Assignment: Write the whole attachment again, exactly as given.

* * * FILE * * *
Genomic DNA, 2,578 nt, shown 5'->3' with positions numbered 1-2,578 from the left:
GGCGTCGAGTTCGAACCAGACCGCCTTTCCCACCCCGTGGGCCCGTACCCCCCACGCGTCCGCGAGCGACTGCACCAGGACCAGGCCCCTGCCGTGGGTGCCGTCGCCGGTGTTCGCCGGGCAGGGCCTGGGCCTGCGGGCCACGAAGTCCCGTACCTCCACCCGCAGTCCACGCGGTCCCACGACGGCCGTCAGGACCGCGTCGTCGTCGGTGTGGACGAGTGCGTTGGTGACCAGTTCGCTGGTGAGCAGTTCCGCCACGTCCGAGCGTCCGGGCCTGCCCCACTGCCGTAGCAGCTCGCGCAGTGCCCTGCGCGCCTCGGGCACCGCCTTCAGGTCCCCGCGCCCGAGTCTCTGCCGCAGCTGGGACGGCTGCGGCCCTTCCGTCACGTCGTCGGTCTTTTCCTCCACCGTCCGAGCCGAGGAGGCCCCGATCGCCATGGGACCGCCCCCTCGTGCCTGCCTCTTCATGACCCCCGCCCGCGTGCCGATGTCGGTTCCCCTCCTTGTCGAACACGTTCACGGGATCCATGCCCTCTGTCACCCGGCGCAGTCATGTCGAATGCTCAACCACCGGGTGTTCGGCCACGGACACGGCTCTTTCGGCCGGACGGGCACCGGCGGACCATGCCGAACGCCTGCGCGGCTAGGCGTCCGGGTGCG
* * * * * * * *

Genomic DNA, 2,578 nt, shown 5'->3' with positions numbered 1-2,578 from the left:
GGCGTCGAGTTCGAACCAGACCGCCTTTCCCACCCCGTGGGCCCGTACCCCCCACGCGTCCGCGAGCGACTGCACCAGGACCAGGCCCCTGCCGTGGGTGCCGTCGCCGGTGTTCGCCGGGCAGGGCCTGGGCCTGCGGGCCACGAAGTCCCGTACCTCCACCCGCAGTCCACGCGGTCCCACGACGGCCGTCAGGACCGCGTCGTCGTCGGTGTGGACGAGTGCGTTGGTGACCAGTTCGCTGGTGAGCAGTTCCGCCACGTCCGAGCGTCCGGGCCTGCCCCACTGCCGTAGCAGCTCGCGCAGTGCCCTGCGCGCCTCGGGCACCGCCTTCAGGTCCCCGCGCCCGAGTCTCTGCCGCAGCTGGGACGGCTGCGGCCCTTCCGTCACGTCGTCGGTCTTTTCCTCCACCGTCCGAGCCGAGGAGGCCCCGATCGCCATGGGACCGCCCCCTCGTGCCTGCCTCTTCATGACCCCCGCCCGCGTGCCGATGTCGGTTCCCCTCCTTGTCGAACACGTTCACGGGATCCATGCCCTCTGTCACCCGGCGCAGTCATGTCGAATGCTCAACCACCGGGTGTTCGGCCACGGACACGGCTCTTTCGGCCGGACGGGCACCGGCGGACCATGCCGAACGCCTGCGCGGCTAGGCGTCCGGGTGCG